A Community Devoted to the Preservation and Practice of Celestial Navigation and Other Methods of Traditional Wayfinding
From: Francis Upchurch
Date: 2014 Jul 29, 20:49 -0700
I still have my old Lokata 7 handheld RDF from the 1980's. State of the art then, with digital readout! Kept it as a great hand bearing compass (now adapted with folding "make-up mirror" as accurate azimuth compass). Remember getting a "fix" in sudden fog off Scillies in about 1988, from beacons on Round Island and Brittany. (I had no Decca then, others did. Very poor young sailor then, but that scared me enough to later get a very expensive Decca . Could use the RDF to "home in" on cross channel trips to France and Ireland.) Never as accurate as visual bearing from lighthouses etc.
Probably +/- 3-4 miles "cocked hat" so would not have saved me from the rocks, so I went about and ran for the sea. Today, put 4 AA batteries in and it still works! No marine beacons, but picked up RTE Radio 1 from Summerhill , County Meathe, Ireland (several hundred miles away), which still broadcasts on 252KHz! Got a "fix" from some morse signal on 370KHz which I think was some "Non Directional Beacon (NDB) from a local small airport (so far un identified). Not sure what they are or how useful they may be.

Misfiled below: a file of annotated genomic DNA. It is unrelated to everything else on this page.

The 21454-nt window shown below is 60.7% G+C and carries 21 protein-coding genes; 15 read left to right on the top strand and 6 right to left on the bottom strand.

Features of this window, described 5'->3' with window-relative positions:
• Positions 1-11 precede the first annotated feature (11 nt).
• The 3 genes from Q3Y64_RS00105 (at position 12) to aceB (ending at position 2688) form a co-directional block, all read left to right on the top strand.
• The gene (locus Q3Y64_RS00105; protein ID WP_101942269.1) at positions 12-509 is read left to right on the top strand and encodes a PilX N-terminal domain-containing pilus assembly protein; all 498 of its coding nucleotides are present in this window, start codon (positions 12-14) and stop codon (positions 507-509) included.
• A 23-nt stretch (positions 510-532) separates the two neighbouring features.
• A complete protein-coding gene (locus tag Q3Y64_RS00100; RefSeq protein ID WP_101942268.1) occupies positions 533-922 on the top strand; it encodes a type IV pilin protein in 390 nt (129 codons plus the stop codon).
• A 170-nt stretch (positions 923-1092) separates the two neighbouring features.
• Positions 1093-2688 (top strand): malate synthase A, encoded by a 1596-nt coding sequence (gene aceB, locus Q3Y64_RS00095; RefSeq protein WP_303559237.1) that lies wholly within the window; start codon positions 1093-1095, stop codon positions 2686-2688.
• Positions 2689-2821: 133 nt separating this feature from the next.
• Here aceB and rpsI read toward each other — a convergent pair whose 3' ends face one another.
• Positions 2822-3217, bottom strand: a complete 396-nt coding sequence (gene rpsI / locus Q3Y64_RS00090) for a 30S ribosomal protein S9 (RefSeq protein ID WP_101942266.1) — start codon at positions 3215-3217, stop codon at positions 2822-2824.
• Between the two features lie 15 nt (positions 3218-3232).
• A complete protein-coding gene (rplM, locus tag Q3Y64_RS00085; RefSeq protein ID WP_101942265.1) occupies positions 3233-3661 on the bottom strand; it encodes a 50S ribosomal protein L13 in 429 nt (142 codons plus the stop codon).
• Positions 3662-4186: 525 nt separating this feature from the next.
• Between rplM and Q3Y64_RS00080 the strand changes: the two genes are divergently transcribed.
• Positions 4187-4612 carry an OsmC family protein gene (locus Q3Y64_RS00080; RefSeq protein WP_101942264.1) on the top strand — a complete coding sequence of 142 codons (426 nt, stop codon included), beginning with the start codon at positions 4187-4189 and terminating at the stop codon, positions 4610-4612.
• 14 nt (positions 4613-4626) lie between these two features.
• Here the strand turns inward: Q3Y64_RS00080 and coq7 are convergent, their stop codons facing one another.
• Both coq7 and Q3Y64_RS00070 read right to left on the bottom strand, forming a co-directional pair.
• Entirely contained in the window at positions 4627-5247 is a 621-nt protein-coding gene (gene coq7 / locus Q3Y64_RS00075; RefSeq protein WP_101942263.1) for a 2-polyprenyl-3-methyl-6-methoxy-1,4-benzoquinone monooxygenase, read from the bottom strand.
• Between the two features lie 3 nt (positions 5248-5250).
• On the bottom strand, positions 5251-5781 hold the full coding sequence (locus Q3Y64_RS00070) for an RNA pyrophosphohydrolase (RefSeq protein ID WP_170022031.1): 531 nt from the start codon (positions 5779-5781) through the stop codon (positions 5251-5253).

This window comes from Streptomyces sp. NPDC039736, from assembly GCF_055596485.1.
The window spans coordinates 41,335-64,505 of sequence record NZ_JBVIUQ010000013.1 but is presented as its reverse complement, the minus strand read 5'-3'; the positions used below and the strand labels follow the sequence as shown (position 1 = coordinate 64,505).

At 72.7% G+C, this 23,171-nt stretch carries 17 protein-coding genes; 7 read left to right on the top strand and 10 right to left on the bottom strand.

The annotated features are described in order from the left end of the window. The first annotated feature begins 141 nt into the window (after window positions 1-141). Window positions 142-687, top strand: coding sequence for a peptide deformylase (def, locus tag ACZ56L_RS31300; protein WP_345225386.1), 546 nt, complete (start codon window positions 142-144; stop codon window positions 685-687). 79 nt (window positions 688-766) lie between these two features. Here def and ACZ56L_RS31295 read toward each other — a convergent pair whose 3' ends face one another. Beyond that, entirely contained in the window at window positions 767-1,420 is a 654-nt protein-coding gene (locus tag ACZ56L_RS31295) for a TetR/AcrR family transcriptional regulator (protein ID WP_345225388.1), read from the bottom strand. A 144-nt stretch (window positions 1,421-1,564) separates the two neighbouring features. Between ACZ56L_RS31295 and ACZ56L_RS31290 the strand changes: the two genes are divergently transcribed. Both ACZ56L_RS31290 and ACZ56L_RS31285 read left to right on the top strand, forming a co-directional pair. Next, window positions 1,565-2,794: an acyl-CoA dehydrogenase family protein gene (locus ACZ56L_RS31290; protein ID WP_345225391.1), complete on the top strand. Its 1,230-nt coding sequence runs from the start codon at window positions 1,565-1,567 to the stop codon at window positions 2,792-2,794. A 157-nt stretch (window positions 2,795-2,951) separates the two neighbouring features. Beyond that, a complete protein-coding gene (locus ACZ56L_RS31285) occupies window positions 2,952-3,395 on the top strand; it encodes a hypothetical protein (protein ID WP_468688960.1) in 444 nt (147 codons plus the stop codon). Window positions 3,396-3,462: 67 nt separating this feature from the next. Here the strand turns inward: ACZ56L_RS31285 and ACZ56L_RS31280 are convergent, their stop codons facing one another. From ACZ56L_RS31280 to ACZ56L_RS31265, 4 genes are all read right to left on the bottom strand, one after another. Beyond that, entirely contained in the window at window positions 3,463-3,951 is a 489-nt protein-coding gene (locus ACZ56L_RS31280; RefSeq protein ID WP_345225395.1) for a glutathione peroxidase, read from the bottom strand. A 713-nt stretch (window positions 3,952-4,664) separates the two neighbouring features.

The Scillies apparently has one on 321KHz, but range only 10 miles. (my garden 40 miles). I'll check closer to if I ever get to sea again.Ironic that this primitive and now obsolete electronic nav method should be considered by us old salts as "traditional".
Good fun though. Anyone know anything about these morse NDBs? Do pilots use them? I may look into it. Cautionary note. Radar /GPS and chart plotter have saved me from the wrocks in sudden, unforecasted fog since. Twice. Wouldnt go to sea without them and never plan to sail in fog. Any information on remaining NDBs and anything else on 250-450KHz would be interesting.Francis